Air traffic crawls towards normalcy amid restrictions

by Manasi Swamy

Domestic air traffic, which was completely missing from India’s recovery story has, finally joined the bandwagon. According to data released by the Ministry of Civil Aviation (MOCA), about 205,000 passengers boarded flights in India on November 1, 2020. This is over 50 per cent of the pre-Covid level. About 350,000-400,000 passengers used to travel by air daily within India before the Covid-19 pandemic hit the country. This translates into a monthly passenger handling of 2-2.5 million by the domestic airports as one passenger touches at least two airports.

The aviation sector still lags its transport sector peers in terms of recovery because of the restrictions imposed on air travel by the government. While the restrictions continue to be in place, the aversion for travel developed in passengers due to Covid-19 risk seems to be fading away. This is evident from the fact that both airlines and passengers have started fully utilising the space made available by the government.

Domestic flights were suspended by the government with effect from March 25, 2020 in order to arrest spread of Covid-19. After a two-month hiatus, domestic passenger flights resumed operations on May 25, 2020. Airlines were permitted to operate only at 30 per cent capacity due to social distancing needs. The response from travellers was even pale. Despite a permission to operate at 30 per cent capacity, domestic passenger traffic remained 83.5 per cent lower than its year-ago level in June 2020. The cap was enhanced to 45 per cent with effect from June 26, 2020. Yet, passenger traffic remained 82.6 per cent below its year-ago level in July 2020 and 75.8 per cent in August 2020 as travellers continued to be cautious.

The cap on airlines’ operations was further revised to 60 per cent with effect from September 2, 2020. This time, passenger movement improved significantly despite rising Covid-19 infections as people started adjusting to the new normal. Domestic passenger traffic averaged 65.1 per cent below its year-ago level in September 2020. With passenger traffic alleviating the year-on-year fall to less-than 50 per cent by November 2020, and expectations of a further pick-up in demand due to the festival season, the Ministry of Civil Aviation has decided to relax the cap further to 70-75 per cent of normal capacity in the coming days.

International passenger traffic, which traditionally accounts for a fifth of the passengers handled by Indian airports, remained 87.8 per cent below its year-ago level in September 2020. The Indian government suspended scheduled international passenger flights from March 23, 2020.

The international passenger movement has since been mainly concentrated to the ‘Vande Bharat’ mission launched by the government on May 5, 2020. Under this mission, the government operates special international passenger flights to repatriate people to and from India. The government also formed bilateral ‘air bubble’ arrangements with 18 countries under which airlines could operate special international flights between their territories from July 2020. But, these operations have been quite small. During April-September 2020, less than 2.4 million international passengers touched Indian airports, while the total number of passengers repatriated under the ‘Vande Bharat’ mission till November 1, 2020 were over a million. The Air India Group operated 8,100 flights under the mission, of which 4,048 were inbound flights which carried 654,487 passengers to India, and 4,052 were outbound flights which carried 390,676 passengers out of India.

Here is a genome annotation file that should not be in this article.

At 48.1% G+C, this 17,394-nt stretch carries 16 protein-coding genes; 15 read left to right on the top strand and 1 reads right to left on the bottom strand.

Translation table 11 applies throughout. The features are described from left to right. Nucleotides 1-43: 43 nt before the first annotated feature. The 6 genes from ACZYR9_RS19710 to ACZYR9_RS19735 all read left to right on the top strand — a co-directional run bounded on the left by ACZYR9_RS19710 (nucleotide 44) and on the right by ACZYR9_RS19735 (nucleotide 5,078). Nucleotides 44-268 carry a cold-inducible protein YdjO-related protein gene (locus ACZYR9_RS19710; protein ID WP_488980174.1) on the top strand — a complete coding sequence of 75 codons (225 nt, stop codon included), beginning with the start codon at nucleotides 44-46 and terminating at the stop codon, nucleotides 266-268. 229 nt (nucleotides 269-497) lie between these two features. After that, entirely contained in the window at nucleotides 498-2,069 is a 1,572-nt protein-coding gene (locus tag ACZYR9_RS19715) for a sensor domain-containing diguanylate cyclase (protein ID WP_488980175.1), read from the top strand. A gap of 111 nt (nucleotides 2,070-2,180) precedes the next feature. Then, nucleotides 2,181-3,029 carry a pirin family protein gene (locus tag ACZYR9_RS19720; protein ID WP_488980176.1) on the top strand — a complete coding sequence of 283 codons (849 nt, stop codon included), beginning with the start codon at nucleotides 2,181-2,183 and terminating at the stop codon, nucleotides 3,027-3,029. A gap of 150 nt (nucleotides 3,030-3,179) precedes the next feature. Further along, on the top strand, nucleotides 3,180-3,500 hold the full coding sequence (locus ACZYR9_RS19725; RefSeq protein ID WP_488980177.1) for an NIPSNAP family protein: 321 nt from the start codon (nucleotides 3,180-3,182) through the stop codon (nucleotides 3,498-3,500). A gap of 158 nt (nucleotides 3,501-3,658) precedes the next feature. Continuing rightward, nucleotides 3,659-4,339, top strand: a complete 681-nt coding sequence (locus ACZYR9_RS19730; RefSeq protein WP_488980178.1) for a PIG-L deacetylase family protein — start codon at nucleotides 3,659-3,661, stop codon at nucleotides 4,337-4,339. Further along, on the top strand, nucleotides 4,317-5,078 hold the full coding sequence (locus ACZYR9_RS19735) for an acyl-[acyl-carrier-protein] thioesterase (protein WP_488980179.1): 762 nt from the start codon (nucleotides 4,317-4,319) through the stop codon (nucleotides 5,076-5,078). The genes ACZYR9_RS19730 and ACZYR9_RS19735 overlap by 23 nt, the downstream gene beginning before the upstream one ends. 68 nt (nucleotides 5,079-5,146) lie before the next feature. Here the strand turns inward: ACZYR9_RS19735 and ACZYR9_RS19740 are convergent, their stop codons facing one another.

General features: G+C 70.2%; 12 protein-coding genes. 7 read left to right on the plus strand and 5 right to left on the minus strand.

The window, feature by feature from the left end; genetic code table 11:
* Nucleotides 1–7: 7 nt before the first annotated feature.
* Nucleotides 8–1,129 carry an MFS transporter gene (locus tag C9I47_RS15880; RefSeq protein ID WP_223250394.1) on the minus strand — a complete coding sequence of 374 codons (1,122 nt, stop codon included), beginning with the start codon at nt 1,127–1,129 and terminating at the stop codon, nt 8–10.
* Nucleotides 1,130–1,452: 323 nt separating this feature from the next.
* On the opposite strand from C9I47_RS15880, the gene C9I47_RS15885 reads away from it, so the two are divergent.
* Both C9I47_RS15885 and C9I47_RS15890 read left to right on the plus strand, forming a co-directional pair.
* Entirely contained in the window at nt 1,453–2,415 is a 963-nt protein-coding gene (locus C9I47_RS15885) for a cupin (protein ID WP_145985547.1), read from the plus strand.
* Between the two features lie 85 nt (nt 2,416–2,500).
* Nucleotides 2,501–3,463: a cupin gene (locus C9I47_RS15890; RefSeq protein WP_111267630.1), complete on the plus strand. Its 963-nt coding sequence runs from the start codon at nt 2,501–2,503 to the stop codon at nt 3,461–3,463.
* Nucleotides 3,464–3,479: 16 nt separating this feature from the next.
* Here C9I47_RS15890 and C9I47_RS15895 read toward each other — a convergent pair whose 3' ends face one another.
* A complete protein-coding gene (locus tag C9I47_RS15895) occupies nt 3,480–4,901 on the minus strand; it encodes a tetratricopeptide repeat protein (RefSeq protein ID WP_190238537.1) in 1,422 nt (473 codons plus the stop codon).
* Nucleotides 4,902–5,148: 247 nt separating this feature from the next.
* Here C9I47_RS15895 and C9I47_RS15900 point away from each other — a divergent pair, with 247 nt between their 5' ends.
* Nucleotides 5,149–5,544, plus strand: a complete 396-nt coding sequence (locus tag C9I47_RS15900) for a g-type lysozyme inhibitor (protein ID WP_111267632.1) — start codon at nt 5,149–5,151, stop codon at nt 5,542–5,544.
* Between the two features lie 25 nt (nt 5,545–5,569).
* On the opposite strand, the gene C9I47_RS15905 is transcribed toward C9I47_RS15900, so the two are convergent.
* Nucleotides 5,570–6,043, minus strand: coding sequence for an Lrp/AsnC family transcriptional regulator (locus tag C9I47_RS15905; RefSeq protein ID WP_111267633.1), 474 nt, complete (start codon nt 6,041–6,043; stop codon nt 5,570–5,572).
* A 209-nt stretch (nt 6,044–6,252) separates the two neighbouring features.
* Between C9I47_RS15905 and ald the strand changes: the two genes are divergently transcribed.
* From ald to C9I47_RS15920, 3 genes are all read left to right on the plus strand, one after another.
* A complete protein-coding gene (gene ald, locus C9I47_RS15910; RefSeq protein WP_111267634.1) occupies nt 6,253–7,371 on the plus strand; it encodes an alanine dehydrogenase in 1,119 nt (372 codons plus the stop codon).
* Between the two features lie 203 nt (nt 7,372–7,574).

The ban did not apply to cargo traffic. Yet, international cargo traffic, at 618,300 tonnes, during April-September 2020 remained 40.3 per cent below its level in the corresponding months of 2019. International trade, particularly of high valued and perishable goods, remained weak during this period in the backdrop of the pandemic. During April-September 2020, exports of jewellery, floriculture items and fruits, which are transported as air cargo, declined y-o-y by 55.2 per cent, 17.4 per cent 17.1 per cent, respectively. Imports of gold, electronics, fresh vegetables, fruits also suffered a 57.8 per cent, 23.1 per cent, 59.9 per cent and 13.4 per cent y-o-y contraction during this period.

Domestic cargo traffic during April-September 2020, at 322,900 tonnes, was 52.3 per cent lower than its year-ago level. Nonetheless, the y-o-y contraction in both, domestic and international cargo traffic has been narrowed sequentially from 92.4 per cent and 78 per cent in April 2020 to 20 per cent and 13.6 per cent, respectively, by September 2020.

While the aviation industry continues to crawl up on its recovery path, it can return to near-normalcy only after the government fully lifts the restrictions imposed on the domestic passenger carriers and opens the country’s skies to scheduled international passenger flights.